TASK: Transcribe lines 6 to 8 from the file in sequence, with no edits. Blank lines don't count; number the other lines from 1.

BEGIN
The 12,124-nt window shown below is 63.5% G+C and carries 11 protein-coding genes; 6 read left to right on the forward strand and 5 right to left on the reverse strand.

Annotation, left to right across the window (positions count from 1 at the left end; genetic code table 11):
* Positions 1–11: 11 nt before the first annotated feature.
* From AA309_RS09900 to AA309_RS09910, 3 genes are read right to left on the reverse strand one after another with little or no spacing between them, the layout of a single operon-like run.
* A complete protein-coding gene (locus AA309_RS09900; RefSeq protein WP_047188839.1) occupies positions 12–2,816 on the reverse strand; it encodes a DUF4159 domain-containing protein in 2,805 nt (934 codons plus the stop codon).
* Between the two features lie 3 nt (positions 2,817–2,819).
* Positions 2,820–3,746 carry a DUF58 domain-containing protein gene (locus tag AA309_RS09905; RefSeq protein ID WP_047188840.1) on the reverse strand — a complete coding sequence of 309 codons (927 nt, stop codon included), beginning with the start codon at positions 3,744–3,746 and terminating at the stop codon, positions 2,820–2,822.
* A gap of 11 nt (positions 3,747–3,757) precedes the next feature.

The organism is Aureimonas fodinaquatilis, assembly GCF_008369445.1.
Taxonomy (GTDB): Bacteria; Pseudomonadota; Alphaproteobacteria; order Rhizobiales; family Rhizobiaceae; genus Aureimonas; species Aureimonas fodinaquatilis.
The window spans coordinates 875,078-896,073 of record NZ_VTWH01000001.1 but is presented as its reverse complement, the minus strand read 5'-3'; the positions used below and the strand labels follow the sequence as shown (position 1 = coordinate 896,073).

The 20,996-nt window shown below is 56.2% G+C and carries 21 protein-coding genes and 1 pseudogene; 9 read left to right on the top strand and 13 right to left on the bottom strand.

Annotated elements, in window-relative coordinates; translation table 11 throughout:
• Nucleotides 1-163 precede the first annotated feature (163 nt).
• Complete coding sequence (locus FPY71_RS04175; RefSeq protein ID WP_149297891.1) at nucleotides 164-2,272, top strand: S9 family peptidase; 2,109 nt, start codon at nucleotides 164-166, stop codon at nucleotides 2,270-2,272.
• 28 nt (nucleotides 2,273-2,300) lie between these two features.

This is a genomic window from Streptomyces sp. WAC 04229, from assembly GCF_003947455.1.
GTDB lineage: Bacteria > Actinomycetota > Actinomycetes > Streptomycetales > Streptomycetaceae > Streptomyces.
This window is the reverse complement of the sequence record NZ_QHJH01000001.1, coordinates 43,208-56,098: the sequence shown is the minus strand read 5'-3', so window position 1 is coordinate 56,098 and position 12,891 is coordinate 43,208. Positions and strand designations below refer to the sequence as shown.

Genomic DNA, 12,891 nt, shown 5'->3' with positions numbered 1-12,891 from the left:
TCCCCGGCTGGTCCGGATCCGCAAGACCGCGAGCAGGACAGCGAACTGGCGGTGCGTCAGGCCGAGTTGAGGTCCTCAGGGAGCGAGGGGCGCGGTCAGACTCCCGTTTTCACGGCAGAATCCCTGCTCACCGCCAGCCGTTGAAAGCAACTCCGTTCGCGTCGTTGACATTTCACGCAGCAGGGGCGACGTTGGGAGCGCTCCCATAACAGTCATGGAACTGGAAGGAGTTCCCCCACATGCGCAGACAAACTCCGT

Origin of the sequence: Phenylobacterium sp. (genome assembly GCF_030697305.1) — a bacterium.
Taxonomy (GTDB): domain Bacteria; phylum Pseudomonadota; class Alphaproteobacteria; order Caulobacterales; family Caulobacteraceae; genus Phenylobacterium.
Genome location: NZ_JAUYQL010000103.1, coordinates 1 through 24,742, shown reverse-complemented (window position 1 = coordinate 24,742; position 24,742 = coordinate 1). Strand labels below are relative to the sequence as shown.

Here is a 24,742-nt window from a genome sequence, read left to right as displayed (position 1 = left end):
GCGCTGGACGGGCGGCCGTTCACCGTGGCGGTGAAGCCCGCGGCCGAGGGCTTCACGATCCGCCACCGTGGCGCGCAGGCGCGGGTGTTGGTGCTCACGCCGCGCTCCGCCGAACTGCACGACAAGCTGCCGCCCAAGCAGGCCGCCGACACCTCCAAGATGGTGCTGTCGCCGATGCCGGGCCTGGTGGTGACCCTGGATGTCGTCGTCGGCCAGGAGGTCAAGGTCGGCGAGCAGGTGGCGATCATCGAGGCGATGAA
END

* Between the two features lie 3 nt (positions 2,817–2,819).
* Positions 2,820–3,746 carry a DUF58 domain-containing protein gene (locus tag AA309_RS09905; RefSeq protein ID WP_047188840.1) on the reverse strand — a complete coding sequence of 309 codons (927 nt, stop codon included), beginning with the start codon at positions 3,744–3,746 and terminating at the stop codon, positions 2,820–2,822.
* A gap of 11 nt (positions 3,747–3,757) precedes the next feature.